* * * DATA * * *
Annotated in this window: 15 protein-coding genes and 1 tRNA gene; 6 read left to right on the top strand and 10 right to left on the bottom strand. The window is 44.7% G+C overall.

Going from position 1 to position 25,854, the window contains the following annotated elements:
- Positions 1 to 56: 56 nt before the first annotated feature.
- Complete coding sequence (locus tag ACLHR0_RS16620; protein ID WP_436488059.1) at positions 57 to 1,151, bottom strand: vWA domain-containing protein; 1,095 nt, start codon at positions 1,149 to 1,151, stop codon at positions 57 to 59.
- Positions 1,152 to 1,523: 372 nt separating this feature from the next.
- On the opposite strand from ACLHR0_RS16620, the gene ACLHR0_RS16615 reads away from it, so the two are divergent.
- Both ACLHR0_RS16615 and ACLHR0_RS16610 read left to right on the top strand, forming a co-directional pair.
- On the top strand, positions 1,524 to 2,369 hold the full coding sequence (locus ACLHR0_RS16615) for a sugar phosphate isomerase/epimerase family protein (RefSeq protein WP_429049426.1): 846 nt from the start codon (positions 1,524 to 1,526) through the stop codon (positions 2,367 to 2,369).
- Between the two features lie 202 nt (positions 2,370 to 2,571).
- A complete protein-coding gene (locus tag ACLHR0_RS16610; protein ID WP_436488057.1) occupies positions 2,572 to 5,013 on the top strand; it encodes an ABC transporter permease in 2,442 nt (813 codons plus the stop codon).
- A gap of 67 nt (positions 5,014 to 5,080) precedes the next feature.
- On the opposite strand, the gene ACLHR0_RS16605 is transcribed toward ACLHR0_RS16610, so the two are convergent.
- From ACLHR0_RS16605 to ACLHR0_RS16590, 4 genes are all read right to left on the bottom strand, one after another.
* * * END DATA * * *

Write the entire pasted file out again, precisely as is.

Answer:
Annotated in this window: 15 protein-coding genes and 1 tRNA gene; 6 read left to right on the top strand and 10 right to left on the bottom strand. The window is 44.7% G+C overall.

Going from position 1 to position 25,854, the window contains the following annotated elements:
- Positions 1 to 56: 56 nt before the first annotated feature.
- Complete coding sequence (locus tag ACLHR0_RS16620; protein ID WP_436488059.1) at positions 57 to 1,151, bottom strand: vWA domain-containing protein; 1,095 nt, start codon at positions 1,149 to 1,151, stop codon at positions 57 to 59.
- Positions 1,152 to 1,523: 372 nt separating this feature from the next.
- On the opposite strand from ACLHR0_RS16620, the gene ACLHR0_RS16615 reads away from it, so the two are divergent.
- Both ACLHR0_RS16615 and ACLHR0_RS16610 read left to right on the top strand, forming a co-directional pair.
- On the top strand, positions 1,524 to 2,369 hold the full coding sequence (locus ACLHR0_RS16615) for a sugar phosphate isomerase/epimerase family protein (RefSeq protein WP_429049426.1): 846 nt from the start codon (positions 1,524 to 1,526) through the stop codon (positions 2,367 to 2,369).
- Between the two features lie 202 nt (positions 2,370 to 2,571).
- A complete protein-coding gene (locus tag ACLHR0_RS16610; protein ID WP_436488057.1) occupies positions 2,572 to 5,013 on the top strand; it encodes an ABC transporter permease in 2,442 nt (813 codons plus the stop codon).
- A gap of 67 nt (positions 5,014 to 5,080) precedes the next feature.
- On the opposite strand, the gene ACLHR0_RS16605 is transcribed toward ACLHR0_RS16610, so the two are convergent.
- From ACLHR0_RS16605 to ACLHR0_RS16590, 4 genes are all read right to left on the bottom strand, one after another.